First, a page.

Cape Town - Former British golfer and CBS analyst Peter Oosterhuis says he has early onset Alzheimer's disease.
The 67-year-old Oosterhuis went public with the news in Golf World's digital magazine Monday with hopes it can bring attention and raise money toward finding a cure.
Oosterhuis is a six-time Ryder Cup player from England who became part of the golf broadcast team for CBS Sports. He announced in January he was stepping away from television work.
He first disclosed his diagnosis at a fundraiser last month at Pebble Beach for the Nantz National Alzheimer Center at Houston Methodist Neurological Center. It was founded in 2011 by CBS Sports host Jim Nantz, whose father was afflicted with Alzheimer's for 13 years before he died in 2008.
Oosterhuis says he had been aware of some memory loss affecting his work on CBS and Golf Channel.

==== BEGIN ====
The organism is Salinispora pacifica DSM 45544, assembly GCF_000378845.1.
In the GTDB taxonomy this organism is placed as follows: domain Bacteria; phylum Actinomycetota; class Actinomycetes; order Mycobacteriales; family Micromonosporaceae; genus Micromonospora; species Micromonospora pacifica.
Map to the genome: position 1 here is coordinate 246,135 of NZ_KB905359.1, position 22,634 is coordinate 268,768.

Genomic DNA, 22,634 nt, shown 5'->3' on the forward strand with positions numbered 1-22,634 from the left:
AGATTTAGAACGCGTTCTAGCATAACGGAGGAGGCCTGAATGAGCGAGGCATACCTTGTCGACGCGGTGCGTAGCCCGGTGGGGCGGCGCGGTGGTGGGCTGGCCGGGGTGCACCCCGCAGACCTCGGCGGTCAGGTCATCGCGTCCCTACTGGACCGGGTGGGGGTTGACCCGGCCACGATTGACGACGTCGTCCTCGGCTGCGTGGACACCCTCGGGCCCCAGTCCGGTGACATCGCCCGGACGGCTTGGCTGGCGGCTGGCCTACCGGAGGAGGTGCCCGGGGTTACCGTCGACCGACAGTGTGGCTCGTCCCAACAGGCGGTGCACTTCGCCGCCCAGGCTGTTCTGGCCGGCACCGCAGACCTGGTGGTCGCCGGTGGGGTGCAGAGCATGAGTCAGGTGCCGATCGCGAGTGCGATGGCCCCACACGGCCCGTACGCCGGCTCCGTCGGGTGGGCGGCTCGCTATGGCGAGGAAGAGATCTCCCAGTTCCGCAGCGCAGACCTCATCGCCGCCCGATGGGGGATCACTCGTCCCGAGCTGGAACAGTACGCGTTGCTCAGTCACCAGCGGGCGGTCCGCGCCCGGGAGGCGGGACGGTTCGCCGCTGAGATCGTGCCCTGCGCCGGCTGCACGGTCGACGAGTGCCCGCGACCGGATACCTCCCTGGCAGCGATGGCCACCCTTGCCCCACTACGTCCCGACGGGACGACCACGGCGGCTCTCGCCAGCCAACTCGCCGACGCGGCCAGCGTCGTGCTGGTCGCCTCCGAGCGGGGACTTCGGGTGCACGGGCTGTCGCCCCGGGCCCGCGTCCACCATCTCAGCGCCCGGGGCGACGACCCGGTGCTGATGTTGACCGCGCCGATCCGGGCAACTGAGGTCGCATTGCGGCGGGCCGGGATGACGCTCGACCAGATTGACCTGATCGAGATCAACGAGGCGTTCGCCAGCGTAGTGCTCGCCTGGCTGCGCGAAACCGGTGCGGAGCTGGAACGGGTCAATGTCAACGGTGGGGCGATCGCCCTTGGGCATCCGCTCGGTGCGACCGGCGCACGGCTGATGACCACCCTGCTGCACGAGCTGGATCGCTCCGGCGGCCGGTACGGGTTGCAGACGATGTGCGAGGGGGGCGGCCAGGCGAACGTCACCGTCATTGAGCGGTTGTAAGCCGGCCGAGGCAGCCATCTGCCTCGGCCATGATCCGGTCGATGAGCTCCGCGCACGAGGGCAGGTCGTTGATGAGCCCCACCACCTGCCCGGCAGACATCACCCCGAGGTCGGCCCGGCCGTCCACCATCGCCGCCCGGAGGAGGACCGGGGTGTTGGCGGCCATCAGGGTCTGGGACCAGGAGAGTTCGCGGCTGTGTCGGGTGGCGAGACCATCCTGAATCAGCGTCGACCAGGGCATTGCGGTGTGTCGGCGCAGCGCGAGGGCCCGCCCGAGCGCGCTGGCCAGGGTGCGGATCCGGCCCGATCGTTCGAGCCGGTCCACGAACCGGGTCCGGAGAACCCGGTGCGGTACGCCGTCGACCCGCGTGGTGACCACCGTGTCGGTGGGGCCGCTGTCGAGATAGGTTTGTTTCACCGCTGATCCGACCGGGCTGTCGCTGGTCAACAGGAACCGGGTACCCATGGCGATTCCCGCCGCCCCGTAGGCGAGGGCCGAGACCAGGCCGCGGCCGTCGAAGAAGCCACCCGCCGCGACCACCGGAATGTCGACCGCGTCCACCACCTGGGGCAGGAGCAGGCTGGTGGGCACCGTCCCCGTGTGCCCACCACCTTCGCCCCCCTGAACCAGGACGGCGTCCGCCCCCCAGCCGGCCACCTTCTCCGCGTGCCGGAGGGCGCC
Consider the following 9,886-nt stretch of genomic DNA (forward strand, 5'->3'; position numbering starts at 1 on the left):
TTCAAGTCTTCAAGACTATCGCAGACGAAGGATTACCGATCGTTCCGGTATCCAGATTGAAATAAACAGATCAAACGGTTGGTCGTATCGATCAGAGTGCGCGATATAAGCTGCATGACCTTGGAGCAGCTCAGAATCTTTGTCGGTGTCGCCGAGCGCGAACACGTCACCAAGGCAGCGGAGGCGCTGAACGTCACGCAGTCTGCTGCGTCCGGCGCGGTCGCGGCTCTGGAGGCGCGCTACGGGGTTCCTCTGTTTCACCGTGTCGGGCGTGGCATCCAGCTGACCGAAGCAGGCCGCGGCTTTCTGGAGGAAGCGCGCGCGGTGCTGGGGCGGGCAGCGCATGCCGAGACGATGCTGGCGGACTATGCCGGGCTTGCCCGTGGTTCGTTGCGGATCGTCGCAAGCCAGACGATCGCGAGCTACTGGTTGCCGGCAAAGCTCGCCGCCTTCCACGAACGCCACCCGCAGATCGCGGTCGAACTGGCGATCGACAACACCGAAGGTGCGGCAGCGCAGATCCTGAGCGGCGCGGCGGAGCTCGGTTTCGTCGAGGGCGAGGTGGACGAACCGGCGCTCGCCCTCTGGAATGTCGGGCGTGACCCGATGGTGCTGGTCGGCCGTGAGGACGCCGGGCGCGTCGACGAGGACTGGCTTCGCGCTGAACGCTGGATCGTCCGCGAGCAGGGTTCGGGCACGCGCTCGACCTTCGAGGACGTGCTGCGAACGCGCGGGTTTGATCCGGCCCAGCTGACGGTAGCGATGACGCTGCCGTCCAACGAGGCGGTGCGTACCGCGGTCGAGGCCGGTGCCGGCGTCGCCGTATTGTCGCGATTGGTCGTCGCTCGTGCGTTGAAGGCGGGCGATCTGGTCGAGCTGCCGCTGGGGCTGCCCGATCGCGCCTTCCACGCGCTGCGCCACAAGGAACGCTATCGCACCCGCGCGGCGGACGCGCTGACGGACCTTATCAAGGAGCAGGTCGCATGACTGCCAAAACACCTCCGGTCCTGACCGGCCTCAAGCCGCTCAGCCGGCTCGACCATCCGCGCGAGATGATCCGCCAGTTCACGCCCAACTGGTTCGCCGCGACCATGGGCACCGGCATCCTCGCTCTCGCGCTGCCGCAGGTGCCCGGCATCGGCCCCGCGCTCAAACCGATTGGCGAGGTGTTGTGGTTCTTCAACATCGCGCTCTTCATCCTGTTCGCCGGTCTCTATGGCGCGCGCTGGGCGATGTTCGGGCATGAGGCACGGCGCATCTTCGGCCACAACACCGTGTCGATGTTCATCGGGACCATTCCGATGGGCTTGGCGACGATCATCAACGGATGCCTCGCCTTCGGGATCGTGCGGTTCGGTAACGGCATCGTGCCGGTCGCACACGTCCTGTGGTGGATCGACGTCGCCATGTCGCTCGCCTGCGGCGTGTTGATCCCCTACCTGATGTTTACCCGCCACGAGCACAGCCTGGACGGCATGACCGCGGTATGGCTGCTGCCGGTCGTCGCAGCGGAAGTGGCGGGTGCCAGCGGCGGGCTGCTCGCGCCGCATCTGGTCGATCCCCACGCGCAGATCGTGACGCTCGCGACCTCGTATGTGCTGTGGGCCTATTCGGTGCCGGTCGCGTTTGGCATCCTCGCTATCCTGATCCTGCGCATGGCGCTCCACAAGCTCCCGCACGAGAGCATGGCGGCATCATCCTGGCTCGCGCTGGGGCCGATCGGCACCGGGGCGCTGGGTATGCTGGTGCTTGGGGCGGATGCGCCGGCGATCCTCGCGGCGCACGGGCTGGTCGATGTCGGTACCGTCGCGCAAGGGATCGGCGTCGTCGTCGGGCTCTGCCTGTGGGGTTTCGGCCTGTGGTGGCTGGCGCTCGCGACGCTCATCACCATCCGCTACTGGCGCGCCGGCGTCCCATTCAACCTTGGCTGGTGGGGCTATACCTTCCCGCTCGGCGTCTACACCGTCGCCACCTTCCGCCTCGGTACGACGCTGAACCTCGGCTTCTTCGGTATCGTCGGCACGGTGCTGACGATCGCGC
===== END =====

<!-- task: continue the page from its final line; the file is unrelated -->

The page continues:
"Maybe in the course of my commentary, I wasn't giving a lot of information like I used to. I would just talk about what's on the screen," he said. "But I didn't feel like I had those things ready in my mind to call on to make a point like I used to."
He said a neurologist in Charlotte, North Carolina, diagnosed him last July, and for several months, Oosterhuis and wife Roothie chose to tell no one. His wife says going public at the Pebble Beach fundraiser was important for both of them.
"It gave us a chance to say goodbye to everybody in a beautiful way, and it gave us the new focus of being part of Jim's incredible effort," Roothie Oosterhuis said. "As human beings, it took awhile to come back to ourselves. But now, even though we don't like the cards we were dealt, we are ready to play them. Because we are basically happy people, and we can still have happiness."
Oosterhuis was tall for his time at 6-foot-5 with an elegant swing. He won seven times on the European Tour and once on the PGA Tour. He lost in a playoff in the 1974 Monsanto Open to Lee Elder, a victory that led Elder to become the first black to compete in the Masters.
Oosterhuis had a 14-11-3 record in the Ryder Cup, a remarkable achievement considering he never played on a winning team.